There are many reasons that I embrace this opportunity for our country, but here are just a few. First, Barack Obama is the voice within the Democratic Party that consistently makes sense when talking about the mess in Iraq. He was making sense when he courageously opposed the invasion as a little known candidate for the Senate in 2002, and this gives him the authority and clarity needed today to call this misadventure what it is: "a tragic and costly war that should never have been waged." His opposition to the war in Iraq is nonetheless informed by a realistic and constructive approach. While Vice-President Cheney casually lies about a lack of options presented by Democrats, Senator Obama (amongst others) presents a flexible, pragmatic and militarily sound suggestion regarding strategic re-deployment of our troops in the region. Consistently and clearly Barack Obama speaks about the importance of safeguarding the security and welfare of the brave men and women in our military who are currently at risk in Iraq. President Bush is escalating the American presence in Iraq with no evidence that this will in any way reduce the ongoing carnage, never mind deliver some ill-defined substitute for victory. He must be constrained, politely but firmly, and guided to a reconsideration of more grounded and productive courses of action, precisely to secure the safety and effectiveness of our troops and, coincidentally, move the region towards peace. Senator Obama is leading the effort to do this, and as our next president I believe that he will do the best job possible of rectifying the current president's mistaken, calamitous policy.
Second, and looking to a larger picture, it has been a very long time, too long, since our country was led by an appeal to our better instincts. Senator Obama describes the problem well when he speaks of the greatest challenge not being "the magnitude of our problems" but "the smallness of our politics". Politics has always included the petty. Our founding fathers indulged, as did Lincoln and his contemporaries, and so did those who led the country through World War II. Yet in all those periods petty politics yielded on the central and critical issues of the time to inspired visions of what our country could be, of who we could be. We are again in an era in which grave matters are at stake and yet we seem almost inextricably mired in the politics of misrepresentation and personal destruction, of name-calling and blame-casting. Senator Obama's life of public service is a story of unyielding commitment to the common good, his record is one of discovering approaches to challenging problems that bridge political differences rather than enlarging them, and his voice is consistently and eloquently raised in a call to the notion that we can do better as a nation, as a society, and as individuals.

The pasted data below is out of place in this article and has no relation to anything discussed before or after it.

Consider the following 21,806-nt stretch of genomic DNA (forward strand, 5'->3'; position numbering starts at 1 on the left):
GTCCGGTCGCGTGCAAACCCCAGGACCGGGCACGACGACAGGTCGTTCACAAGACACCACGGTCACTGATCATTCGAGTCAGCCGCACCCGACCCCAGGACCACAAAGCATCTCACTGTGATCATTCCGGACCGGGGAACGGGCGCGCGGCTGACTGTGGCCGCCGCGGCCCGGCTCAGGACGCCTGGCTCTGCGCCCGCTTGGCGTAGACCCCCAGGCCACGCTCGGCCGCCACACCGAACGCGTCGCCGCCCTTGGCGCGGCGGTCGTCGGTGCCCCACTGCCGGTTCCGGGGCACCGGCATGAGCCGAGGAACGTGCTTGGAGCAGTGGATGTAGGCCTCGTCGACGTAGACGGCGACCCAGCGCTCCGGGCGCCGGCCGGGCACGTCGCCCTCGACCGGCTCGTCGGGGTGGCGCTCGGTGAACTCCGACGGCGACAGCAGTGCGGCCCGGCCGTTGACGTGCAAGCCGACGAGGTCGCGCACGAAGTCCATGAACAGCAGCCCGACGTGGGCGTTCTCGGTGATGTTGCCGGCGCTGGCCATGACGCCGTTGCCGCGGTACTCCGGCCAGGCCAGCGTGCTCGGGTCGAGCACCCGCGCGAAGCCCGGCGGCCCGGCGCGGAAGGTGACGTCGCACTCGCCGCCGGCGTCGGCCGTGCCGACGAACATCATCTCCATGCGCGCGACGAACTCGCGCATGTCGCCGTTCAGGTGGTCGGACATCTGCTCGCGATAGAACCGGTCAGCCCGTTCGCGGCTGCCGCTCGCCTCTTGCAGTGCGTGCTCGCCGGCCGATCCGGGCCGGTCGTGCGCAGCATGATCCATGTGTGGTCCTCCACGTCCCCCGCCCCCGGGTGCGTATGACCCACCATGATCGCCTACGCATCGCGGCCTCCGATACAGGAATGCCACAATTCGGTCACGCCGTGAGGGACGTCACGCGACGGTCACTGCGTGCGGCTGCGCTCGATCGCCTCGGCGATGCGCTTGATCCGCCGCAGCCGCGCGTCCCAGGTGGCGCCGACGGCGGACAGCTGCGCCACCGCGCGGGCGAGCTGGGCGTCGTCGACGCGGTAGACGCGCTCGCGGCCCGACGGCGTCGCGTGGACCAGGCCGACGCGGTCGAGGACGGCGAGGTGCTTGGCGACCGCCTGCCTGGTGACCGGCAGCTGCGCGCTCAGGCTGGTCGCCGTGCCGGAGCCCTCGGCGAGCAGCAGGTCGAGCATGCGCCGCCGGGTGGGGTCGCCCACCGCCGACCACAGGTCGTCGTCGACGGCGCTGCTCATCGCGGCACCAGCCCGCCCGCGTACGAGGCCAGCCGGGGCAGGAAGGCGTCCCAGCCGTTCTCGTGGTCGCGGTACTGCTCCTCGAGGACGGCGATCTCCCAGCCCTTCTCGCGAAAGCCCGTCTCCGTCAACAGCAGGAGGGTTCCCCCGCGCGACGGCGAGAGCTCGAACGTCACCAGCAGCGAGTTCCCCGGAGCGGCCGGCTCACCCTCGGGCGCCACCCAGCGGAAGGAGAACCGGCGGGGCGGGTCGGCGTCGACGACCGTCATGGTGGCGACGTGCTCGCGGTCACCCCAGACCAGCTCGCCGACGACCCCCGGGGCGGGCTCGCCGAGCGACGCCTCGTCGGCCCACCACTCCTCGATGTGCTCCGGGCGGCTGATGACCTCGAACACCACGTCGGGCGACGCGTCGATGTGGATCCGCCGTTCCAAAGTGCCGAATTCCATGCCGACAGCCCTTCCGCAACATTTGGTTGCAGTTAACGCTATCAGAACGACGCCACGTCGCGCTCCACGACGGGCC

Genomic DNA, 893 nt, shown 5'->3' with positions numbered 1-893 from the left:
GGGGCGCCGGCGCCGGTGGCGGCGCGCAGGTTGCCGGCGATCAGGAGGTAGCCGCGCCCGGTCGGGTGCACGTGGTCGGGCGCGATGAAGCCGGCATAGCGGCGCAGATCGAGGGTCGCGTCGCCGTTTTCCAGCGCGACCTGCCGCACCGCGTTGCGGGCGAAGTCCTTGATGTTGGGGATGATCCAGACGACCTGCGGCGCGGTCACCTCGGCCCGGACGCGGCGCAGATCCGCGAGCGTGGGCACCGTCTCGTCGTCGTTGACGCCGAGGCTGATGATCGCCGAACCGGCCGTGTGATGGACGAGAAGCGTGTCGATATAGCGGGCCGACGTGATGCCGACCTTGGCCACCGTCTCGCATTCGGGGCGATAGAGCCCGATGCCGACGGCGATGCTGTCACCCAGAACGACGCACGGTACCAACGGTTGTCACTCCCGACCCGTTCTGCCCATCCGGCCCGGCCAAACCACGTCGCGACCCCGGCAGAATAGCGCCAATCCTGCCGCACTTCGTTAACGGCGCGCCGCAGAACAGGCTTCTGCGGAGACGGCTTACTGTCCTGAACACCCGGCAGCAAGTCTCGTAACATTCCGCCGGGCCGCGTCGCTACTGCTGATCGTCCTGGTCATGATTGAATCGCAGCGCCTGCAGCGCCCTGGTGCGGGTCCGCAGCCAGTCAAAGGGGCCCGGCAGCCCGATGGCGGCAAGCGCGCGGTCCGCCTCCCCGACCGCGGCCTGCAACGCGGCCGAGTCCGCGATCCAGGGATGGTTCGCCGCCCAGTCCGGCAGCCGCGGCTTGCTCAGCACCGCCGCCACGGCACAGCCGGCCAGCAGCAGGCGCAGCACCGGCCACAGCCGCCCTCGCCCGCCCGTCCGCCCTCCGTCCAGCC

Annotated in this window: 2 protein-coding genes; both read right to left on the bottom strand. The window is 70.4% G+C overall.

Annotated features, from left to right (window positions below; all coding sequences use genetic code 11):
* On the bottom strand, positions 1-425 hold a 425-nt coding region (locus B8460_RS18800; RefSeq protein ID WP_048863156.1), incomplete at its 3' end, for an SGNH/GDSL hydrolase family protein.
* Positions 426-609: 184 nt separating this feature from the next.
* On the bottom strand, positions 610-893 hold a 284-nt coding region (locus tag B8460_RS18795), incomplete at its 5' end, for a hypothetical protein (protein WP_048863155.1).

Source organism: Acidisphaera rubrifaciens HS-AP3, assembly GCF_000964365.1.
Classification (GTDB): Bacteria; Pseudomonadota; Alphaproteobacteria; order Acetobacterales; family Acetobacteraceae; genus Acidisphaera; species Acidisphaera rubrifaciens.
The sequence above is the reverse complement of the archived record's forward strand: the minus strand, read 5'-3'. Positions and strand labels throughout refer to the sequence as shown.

Third, we elect our presidents based as much on our assessment of their character as on their policy proposals. Our long and arduous election process inevitably peels back the layers of campaign artifice until, like it or not, we know the candidates well. Here are some of the things that I think America will discover about Barack Obama in the coming months. He is witty and intelligent. He is perceptive and he drives to the core of an issue rather than playing with distracting superficialities. He is self-possessed rather than arrogant. He is sophisticated and he understands the world as it is, yet he is naturally optimistic. He laughs at life's absurdities and he grapples with its complexities. He is idealistic without indulging in ideological dogmatism. His religious faith informs and inspires his political ideas rather than replacing them. He listens to opposing ideas, he challenges assumptions, and he is intellectually curious about every facet of an idea. He is impatient with the cynical, the self-serving and the corrupt.
These are not platitudes arranged for political convenience. This is the portrait of a man of remarkable talents and great strengths. Barack Obama is very unusual in the contemporary political landscape, but we all know someone, somewhere in our lives, a bit like him, an inspiring but accessible figure. How refreshing, particularly now. When was the last time America had the opportunity to consider a candidate of this caliber?
I believe Barack Obama should run, and I believe we should elect him.